Unless you are in Palm Springs.

Imagine the Watts Towers but replace the Antoni Gaudi influence with Tim Burton. Just as the Watts towers are a backyard monument built “just because”, so is Robolights. But Robolights has a bazillion more Christmas lights- and toilets.

Approximately 30 years ago Kenny Irwin Jr. started building giant robots in his backyard. He was 9. Since then he has graduated art school and inherited the family house, but he has never stopped building. When I say never stopped, I mean I am unsure when he stops to eat because this place is the macabre junkyard version of kudzu. It is thick, ever growing, and covers everything.

When I first visited the place and posted pictures online, the most common questions were what and why? Neither can nor should be answered. Robolights is the kind of place that must be experienced not explained.

I can tell you that there is a feature touting itself as one of only two microwaved microwaves in the world, which would be Kitschy, but while viewing the torched appliance you are standing on a path lined by thousands of little skulls flanked by microwave legged robots under an archway holding up a roller coaster of shopping carts filled with aliens.

Everywhere you look something is spinning and flashing and probably features a skull or a toilet. And it is all in some dude’s backyard in residential neighborhood. Which on paper makes this completely kitsch. I am arguing that it is not.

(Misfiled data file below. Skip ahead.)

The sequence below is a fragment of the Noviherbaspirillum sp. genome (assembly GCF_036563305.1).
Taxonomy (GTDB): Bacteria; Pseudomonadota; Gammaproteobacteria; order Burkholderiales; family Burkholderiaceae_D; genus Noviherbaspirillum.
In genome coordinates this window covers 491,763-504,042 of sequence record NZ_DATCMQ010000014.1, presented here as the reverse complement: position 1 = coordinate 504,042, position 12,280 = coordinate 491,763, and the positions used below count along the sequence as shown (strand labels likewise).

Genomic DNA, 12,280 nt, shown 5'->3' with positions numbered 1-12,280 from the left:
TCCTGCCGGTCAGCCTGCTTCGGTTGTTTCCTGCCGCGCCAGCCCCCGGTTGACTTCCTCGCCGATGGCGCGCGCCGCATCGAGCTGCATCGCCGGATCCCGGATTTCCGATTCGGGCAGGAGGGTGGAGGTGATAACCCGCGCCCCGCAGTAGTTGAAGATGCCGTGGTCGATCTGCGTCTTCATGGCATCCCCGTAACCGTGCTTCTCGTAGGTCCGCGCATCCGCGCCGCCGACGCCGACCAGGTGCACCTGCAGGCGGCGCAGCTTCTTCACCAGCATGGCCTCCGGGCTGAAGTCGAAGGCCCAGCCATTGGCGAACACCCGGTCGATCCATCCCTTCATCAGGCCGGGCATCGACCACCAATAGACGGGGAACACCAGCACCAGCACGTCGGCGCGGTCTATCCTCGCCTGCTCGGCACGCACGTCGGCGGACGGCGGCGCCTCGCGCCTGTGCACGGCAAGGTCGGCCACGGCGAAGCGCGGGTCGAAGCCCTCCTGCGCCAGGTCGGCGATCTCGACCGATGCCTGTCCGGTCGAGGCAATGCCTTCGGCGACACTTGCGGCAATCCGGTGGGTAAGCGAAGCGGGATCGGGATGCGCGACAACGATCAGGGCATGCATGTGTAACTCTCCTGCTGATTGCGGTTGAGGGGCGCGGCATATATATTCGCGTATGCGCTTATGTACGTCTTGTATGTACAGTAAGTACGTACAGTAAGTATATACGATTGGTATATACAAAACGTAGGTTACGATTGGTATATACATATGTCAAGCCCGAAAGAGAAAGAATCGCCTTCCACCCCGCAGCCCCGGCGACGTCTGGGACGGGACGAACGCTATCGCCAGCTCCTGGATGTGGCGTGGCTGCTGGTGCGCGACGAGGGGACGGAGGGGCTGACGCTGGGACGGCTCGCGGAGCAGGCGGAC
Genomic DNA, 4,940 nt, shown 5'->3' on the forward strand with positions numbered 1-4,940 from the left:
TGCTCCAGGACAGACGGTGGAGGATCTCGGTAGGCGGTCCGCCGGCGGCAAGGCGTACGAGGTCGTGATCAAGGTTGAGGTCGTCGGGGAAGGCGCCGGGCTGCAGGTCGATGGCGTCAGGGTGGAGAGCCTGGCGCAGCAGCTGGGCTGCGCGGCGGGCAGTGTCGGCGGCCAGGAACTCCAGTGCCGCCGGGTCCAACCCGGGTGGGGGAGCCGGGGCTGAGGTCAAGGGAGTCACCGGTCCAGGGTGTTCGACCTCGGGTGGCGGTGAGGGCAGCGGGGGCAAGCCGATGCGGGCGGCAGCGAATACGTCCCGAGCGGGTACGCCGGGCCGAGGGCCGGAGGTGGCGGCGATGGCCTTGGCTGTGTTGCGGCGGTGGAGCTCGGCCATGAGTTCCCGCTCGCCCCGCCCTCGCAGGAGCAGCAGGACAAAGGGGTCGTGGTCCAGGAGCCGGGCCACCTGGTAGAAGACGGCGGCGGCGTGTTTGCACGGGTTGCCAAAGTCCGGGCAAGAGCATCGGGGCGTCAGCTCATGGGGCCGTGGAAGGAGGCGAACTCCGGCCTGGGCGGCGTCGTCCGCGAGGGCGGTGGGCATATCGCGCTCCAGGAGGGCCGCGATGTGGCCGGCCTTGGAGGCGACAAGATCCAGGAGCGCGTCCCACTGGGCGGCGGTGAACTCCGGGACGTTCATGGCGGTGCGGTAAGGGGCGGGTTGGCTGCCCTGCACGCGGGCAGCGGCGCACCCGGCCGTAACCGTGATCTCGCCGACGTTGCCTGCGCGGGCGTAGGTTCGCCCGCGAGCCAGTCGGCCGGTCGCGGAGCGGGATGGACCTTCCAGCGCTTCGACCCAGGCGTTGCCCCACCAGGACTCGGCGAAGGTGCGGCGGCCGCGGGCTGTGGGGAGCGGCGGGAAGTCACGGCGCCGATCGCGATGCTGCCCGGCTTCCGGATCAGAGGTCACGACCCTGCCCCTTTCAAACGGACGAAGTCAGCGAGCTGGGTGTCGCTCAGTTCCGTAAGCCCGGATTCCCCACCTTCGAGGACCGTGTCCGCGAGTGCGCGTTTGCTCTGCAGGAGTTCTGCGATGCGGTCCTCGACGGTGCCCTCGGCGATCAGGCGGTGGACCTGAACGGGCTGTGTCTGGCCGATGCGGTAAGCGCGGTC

When Duchamp presented a urinal as artwork it was initially rejected but is now considered by many as a foundational piece of 20th century art. Comic books aren’t necessarily taken seriously, but when Lichtenstein paints one single comic frame and blows it up larger than life, collectors pay millions. It is hard to say where the line really is.

Typing out descriptions of Robolights just doesn’t work. I’m not saying its on par with the Mona Lisa, but writing that there is this painting of an acceptable looking woman who is kinda smiling but not really, would not do justice to DaVinci. Same idea here. I’m not sure Kenny Irwin is really “saying” anything, but I’m also not convinced Leonardo had some grand message when he painted Mona.

What I am definitely saying is that we should all go see the Louvre, and Kenny’s house.

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In the Studio: secret santa

I don’t really like to paint, but I love paintings. All sorts of images really, illustration, portraits, photographs, I can stare at any of those things all day long. Painting is for me, a means to an ends, a taxing and laborious annoyance that must be endured in order to have interesting things to stare at.

Not every wall must have something hung on it, but some walls, when left blank, leave a hole in the room. That is why I paint. That… and also because sometimes I just get an idea of a picture I want to look at. Had I the means I could probably find stuff I like out there on the market, but till then, I paint.

Sometimes other people have rooms with blank spots on the wall and something must be done.

Someone once asked me, “What is your motivation as an artist?” I think it sounded flippant when I answered, “I just paint stuff I think it would be cool to look at.” but I meant it.img_3278

That isn’t to say I’m shy about my work, I rather like it when other people like what I do.img_3073

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Saying “Good Luck” in Russian

When your good friend is moving to Moscow in a week, you post an appropriate drawing.